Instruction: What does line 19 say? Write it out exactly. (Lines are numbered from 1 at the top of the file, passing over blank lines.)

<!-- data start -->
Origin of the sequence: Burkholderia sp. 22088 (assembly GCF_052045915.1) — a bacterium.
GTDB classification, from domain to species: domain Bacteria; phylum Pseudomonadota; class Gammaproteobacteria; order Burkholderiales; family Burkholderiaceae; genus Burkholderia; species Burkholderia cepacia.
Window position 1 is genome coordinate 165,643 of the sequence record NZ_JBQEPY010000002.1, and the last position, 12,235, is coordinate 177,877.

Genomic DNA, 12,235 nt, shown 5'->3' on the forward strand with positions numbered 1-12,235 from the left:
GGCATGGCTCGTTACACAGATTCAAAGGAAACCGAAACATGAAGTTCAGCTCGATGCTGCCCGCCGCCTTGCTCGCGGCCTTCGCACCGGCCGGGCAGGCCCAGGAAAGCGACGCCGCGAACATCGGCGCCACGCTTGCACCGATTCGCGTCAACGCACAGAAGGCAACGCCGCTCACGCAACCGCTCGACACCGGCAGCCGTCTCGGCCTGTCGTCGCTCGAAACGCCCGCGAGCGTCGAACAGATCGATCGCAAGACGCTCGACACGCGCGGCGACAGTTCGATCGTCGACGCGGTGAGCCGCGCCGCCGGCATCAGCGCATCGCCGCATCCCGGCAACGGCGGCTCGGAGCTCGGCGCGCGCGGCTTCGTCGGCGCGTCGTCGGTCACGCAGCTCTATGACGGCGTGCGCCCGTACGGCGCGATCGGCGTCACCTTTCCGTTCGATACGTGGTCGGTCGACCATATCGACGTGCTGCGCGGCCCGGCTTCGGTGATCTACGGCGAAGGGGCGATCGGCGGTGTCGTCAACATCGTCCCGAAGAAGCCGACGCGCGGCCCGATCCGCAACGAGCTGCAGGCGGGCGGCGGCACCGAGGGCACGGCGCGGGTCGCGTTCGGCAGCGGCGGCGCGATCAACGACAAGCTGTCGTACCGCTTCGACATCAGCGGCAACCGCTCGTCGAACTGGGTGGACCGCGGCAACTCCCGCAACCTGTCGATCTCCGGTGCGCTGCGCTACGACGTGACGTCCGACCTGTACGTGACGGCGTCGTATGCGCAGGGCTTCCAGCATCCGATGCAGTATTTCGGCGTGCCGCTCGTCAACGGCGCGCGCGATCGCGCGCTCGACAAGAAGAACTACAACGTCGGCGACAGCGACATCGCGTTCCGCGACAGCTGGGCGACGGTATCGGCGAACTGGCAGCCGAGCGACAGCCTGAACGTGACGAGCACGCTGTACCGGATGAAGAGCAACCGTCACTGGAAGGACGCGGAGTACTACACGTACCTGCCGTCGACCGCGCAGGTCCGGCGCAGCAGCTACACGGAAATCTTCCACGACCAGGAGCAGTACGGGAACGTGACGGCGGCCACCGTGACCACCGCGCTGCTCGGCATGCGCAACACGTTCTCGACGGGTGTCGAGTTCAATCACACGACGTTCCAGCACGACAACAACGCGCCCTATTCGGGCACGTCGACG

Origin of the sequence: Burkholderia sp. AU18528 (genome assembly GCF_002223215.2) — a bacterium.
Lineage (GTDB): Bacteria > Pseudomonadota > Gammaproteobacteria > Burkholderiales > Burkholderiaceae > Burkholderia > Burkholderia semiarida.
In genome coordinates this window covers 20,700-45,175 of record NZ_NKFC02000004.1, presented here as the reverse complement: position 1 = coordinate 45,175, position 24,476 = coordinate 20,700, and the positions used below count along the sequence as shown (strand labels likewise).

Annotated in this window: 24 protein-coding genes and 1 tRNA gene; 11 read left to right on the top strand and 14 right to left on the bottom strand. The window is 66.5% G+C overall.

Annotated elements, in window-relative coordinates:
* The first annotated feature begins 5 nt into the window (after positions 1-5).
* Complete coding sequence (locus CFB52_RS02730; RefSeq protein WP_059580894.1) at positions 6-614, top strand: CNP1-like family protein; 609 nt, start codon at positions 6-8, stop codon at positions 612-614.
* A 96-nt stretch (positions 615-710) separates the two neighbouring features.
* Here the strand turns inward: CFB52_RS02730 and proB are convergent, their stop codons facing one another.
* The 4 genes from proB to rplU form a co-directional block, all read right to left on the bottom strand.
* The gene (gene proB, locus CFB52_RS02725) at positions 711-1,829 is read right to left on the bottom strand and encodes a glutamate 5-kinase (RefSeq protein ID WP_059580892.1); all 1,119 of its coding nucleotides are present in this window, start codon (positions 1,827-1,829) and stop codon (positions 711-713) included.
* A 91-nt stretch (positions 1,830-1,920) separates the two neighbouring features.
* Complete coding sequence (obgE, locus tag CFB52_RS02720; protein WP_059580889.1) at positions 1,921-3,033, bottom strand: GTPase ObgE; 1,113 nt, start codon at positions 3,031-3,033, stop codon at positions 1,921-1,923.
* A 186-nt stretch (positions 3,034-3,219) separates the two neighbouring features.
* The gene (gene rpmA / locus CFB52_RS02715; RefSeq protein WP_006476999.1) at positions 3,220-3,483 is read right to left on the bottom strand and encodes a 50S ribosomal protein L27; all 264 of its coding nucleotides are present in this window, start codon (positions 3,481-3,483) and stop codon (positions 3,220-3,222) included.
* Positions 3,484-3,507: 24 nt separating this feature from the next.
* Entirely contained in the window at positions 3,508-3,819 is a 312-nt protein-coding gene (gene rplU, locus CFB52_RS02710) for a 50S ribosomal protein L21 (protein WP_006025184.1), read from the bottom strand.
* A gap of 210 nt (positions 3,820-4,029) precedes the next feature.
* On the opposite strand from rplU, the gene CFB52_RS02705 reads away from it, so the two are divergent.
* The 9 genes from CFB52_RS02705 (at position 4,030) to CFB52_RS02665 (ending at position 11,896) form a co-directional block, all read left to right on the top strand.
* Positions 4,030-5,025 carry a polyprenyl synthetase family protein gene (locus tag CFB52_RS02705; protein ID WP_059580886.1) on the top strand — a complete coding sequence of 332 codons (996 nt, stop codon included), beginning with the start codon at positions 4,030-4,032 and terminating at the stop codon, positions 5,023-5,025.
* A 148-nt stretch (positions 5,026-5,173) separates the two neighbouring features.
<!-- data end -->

* A 186-nt stretch (positions 3,034-3,219) separates the two neighbouring features.